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  • Writer's pictureMatt Conway

Roadrunner A Film About Anthony Bourdain: Review

Roadrunner Synopsis: A documentary about Anthony Bourdain and his career as a chef, writer and host, revered and renowned for his authentic approach to food, culture and travel.

Amongst a busy ensemble of formal TV personas, Anthony Bourdain proudly stood above the crowd. His sharp, fun-loving perspective embraced a multitude of unique cultures with genuine affection. Few celebrities were able to exhibit such whimsy while maintaining a transparent edge, always balancing the joys of the world alongside its inner pit of despair. For Bourdain, it was never just about the food or the breathtaking vistas. The megastar understood the significance of sincerely reflecting a vast worldview, utilizing his program as a vibrant prism for a world that often exists outside our reach.

It’s been three years since the star’s shocking death, but Bourdain’s bold legacy still carries on. In Oscar-winner Morgan Neville’s latest doc Roadrunner: A Film About Anthony Bourdain, the documentarian takes an intimate look at Bourdain’s unique zest for life and travel. Like the personality himself, Neville’s feature radiates with a flurry of potent emotions and thoughtful insights.

Whether you’re a longtime fan or a novice to Bourdain’s acerbic charms, Roadrunner features the star’s infectious allure in full force. Much of the highlights here come from the late chef’s archived footage, which delicately captures his meteoric rise to fame from his humble cooking days. Bourdain’s unwavering passion and thoughtful intellect always make him a dynamic presence to follow, with his playfully incorporated narration guiding audiences along akin to how he would on his TV programs.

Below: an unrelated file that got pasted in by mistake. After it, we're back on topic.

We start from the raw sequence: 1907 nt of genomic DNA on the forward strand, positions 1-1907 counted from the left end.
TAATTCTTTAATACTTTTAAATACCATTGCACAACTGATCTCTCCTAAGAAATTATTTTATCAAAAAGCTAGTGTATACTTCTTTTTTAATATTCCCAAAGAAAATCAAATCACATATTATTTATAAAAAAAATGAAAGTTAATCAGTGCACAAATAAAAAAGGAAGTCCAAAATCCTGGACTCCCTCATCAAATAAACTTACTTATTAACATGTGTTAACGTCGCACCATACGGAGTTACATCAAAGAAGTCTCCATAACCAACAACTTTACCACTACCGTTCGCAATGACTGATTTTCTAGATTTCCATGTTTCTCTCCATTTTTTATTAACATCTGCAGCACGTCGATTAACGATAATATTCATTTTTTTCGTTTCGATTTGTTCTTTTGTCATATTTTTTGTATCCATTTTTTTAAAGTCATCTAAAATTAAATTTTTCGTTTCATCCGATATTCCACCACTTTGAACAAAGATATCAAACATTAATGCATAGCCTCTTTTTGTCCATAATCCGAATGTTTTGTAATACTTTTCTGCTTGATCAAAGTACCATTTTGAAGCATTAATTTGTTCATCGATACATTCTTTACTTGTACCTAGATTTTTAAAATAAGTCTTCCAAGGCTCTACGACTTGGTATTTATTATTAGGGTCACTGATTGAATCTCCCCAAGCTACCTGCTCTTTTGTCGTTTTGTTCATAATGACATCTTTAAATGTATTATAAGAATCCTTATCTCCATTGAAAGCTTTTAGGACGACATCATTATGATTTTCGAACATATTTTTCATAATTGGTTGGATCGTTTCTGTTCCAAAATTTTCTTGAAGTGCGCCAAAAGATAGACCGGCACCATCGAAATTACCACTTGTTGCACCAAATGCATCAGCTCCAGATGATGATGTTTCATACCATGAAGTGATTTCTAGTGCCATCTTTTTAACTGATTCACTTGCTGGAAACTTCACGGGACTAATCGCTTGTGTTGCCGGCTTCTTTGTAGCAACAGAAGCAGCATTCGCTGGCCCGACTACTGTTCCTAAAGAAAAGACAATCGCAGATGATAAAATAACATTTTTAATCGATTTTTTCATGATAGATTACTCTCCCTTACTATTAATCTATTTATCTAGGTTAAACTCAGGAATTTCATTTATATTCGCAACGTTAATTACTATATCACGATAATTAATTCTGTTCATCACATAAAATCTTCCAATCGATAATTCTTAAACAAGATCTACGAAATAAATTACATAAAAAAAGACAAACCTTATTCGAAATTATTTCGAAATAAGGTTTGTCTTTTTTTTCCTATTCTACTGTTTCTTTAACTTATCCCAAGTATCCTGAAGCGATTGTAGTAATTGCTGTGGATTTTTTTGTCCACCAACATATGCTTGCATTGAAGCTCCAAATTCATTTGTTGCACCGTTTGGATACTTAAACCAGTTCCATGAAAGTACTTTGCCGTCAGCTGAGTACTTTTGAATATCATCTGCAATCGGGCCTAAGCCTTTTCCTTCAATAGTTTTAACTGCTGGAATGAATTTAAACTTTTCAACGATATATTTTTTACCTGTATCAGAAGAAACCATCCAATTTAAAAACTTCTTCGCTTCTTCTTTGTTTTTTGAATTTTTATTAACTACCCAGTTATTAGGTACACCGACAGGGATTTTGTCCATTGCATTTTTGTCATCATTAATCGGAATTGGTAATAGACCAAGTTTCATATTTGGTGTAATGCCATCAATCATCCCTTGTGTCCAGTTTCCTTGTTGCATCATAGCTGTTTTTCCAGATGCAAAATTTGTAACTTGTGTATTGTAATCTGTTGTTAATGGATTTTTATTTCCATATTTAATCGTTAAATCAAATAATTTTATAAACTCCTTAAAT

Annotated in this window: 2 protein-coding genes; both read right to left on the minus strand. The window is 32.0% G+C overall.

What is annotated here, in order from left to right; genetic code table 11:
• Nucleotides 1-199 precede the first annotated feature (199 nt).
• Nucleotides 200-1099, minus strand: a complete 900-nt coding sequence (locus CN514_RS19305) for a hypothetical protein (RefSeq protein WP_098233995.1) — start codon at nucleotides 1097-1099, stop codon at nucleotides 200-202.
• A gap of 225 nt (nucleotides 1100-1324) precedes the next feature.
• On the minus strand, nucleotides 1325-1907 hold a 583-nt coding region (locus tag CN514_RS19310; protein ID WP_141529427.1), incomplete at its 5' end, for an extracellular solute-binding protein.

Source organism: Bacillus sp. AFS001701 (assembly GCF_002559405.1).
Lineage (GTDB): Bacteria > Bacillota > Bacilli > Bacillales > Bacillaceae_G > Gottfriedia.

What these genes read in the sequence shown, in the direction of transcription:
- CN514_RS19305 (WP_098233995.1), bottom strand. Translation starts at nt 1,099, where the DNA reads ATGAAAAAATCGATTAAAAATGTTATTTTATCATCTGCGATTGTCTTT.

Despite his passing, Neville ensures that Bourdain is the life force of the documentary. The director aptly reflects his star’s wandering persona, finding a loose yet cohesive form for his lively story to take place. Neville’s command of the film always feels remarkably assured. Unlike documentaries that flatly convey stories through expert interviews, Neville retains Bourdain’s free-spirited energy through his dynamic composition and clear thesis. Audiences will leave Roadrunner with a genuine sense of his dynamic persona. He was a man with overwhelming passion and love, so much so that the world’s inherent brokenness became overbearing to endure.

Neville’s feature impresses where it matters most, but his film does lose some of its impact in the third act. Neville inserts his desires to make a feature that stands above the salacious headlines that often defined Bourdain’s passing. However, the third act gets a bit too caught up in the tabloid-fodder drama despite Neville’s attempts at diplomatic tactfulness. It only works to distract from the genuine tribute that the first two acts established, although the finale frames did win me back with their open-hearted sincerity.

Every frame of Roadrunner is crafted with infectious adoration for its central subject. Neville’s assured direction allows audiences to experience Bourdain’s lovable eccentricities in an intimate and oftentimes moving light.


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